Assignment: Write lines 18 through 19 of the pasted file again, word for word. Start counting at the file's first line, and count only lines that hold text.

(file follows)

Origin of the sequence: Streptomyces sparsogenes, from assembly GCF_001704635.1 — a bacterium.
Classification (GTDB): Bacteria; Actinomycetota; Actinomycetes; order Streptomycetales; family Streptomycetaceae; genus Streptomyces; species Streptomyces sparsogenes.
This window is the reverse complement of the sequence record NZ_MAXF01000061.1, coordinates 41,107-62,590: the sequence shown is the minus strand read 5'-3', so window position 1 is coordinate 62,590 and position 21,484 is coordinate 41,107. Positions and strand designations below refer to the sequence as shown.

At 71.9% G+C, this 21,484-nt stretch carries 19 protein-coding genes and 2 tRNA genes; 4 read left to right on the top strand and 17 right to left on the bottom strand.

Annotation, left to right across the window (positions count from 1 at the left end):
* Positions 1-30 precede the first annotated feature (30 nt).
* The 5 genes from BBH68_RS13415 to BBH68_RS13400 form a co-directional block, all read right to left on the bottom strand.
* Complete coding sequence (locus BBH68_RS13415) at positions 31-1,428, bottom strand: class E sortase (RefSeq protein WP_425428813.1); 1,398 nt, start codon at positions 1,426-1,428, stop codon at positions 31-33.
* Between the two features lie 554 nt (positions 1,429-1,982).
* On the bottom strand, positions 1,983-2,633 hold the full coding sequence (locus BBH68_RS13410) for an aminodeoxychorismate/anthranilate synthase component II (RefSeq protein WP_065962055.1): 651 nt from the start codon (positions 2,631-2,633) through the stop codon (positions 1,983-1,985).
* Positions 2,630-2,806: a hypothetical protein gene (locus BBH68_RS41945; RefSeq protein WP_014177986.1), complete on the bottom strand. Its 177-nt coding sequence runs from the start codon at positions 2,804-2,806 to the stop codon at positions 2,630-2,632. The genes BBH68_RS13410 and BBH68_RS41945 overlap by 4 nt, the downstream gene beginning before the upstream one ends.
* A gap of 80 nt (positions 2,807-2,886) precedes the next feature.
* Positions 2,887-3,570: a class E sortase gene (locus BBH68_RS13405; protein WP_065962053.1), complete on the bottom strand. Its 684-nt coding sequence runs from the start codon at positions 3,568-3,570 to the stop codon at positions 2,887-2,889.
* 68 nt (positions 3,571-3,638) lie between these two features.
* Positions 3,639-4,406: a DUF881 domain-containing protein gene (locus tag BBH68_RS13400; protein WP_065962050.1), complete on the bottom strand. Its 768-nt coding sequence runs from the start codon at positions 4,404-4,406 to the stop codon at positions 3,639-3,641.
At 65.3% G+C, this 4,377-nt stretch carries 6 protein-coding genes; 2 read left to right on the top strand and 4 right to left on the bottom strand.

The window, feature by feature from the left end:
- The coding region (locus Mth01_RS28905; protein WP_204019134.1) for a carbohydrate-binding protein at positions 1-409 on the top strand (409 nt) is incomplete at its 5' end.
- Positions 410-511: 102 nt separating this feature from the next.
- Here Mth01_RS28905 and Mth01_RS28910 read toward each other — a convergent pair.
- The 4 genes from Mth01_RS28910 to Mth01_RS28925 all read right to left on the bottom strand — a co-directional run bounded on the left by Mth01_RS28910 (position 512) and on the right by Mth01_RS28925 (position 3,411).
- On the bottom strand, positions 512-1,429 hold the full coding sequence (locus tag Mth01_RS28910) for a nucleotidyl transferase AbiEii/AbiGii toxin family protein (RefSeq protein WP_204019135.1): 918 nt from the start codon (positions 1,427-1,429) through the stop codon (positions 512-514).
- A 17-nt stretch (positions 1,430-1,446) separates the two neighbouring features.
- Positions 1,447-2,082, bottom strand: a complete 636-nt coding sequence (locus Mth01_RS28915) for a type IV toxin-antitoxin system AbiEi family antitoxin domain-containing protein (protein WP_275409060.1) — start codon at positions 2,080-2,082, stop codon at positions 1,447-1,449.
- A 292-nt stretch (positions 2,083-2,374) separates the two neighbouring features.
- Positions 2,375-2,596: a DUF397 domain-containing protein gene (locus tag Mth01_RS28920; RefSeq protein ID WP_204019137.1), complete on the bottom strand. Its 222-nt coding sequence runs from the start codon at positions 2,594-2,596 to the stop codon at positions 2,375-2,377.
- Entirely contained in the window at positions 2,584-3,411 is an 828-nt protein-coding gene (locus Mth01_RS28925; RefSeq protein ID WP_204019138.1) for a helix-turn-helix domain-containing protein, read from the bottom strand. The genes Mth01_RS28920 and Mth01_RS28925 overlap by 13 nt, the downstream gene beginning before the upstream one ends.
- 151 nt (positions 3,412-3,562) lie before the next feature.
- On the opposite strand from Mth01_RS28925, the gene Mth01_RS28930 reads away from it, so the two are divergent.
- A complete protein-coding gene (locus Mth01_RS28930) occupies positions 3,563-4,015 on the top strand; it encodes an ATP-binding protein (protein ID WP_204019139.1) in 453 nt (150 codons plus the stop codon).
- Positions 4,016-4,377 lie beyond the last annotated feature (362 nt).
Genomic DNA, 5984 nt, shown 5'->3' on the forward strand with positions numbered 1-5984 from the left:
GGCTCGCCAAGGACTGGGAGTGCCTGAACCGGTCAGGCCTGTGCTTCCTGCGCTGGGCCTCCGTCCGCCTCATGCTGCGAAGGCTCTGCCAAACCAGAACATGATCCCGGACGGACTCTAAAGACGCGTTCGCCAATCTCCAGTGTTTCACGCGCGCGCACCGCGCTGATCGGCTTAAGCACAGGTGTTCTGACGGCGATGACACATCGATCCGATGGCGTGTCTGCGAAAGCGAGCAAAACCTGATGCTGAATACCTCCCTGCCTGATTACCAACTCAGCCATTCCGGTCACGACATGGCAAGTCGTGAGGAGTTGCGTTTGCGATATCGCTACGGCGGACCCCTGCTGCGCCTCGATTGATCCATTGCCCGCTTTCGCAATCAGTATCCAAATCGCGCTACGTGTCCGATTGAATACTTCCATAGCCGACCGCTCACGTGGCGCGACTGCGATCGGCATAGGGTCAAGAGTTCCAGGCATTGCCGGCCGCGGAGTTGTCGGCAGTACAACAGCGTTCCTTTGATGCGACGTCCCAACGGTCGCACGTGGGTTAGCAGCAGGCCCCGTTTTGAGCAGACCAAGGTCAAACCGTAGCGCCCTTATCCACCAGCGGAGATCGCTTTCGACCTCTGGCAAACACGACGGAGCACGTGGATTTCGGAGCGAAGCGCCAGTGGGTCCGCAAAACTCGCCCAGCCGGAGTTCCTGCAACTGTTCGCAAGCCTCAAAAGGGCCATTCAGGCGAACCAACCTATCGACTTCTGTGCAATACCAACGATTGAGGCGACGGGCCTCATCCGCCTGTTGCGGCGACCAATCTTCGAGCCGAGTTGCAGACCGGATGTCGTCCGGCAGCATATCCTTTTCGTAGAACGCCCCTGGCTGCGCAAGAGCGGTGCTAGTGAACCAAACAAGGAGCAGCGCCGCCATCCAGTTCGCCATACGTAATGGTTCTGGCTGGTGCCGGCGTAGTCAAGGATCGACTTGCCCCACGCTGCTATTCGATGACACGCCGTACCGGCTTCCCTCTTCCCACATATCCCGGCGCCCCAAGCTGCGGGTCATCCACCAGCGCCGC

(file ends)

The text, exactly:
- The coding region (locus Mth01_RS28905; protein WP_204019134.1) for a carbohydrate-binding protein at positions 1-409 on the top strand (409 nt) is incomplete at its 5' end.
- Positions 410-511: 102 nt separating this feature from the next.